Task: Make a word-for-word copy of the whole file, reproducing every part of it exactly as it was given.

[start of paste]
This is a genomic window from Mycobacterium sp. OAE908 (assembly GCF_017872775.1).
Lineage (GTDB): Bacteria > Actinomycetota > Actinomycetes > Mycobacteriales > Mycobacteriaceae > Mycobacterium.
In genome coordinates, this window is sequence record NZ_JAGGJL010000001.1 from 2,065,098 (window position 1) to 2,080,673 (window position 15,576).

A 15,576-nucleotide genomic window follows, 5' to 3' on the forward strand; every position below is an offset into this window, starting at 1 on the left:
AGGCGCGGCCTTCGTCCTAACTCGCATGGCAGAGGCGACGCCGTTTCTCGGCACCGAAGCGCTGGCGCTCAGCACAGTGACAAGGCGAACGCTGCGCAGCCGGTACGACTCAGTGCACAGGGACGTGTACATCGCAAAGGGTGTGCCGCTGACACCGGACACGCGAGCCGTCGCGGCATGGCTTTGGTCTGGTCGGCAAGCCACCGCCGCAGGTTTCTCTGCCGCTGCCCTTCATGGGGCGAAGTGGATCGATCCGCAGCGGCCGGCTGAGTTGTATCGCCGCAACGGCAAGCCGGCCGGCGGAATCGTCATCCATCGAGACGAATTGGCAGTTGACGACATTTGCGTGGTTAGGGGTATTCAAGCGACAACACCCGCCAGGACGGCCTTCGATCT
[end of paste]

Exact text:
This is a genomic window from Mycobacterium sp. OAE908 (assembly GCF_017872775.1).
Lineage (GTDB): Bacteria > Actinomycetota > Actinomycetes > Mycobacteriales > Mycobacteriaceae > Mycobacterium.
In genome coordinates, this window is sequence record NZ_JAGGJL010000001.1 from 2,065,098 (window position 1) to 2,080,673 (window position 15,576).

A 15,576-nucleotide genomic window follows, 5' to 3' on the forward strand; every position below is an offset into this window, starting at 1 on the left:
AGGCGCGGCCTTCGTCCTAACTCGCATGGCAGAGGCGACGCCGTTTCTCGGCACCGAAGCGCTGGCGCTCAGCACAGTGACAAGGCGAACGCTGCGCAGCCGGTACGACTCAGTGCACAGGGACGTGTACATCGCAAAGGGTGTGCCGCTGACACCGGACACGCGAGCCGTCGCGGCATGGCTTTGGTCTGGTCGGCAAGCCACCGCCGCAGGTTTCTCTGCCGCTGCCCTTCATGGGGCGAAGTGGATCGATCCGCAGCGGCCGGCTGAGTTGTATCGCCGCAACGGCAAGCCGGCCGGCGGAATCGTCATCCATCGAGACGAATTGGCAGTTGACGACATTTGCGTGGTTAGGGGTATTCAAGCGACAACACCCGCCAGGACGGCCTTCGATCT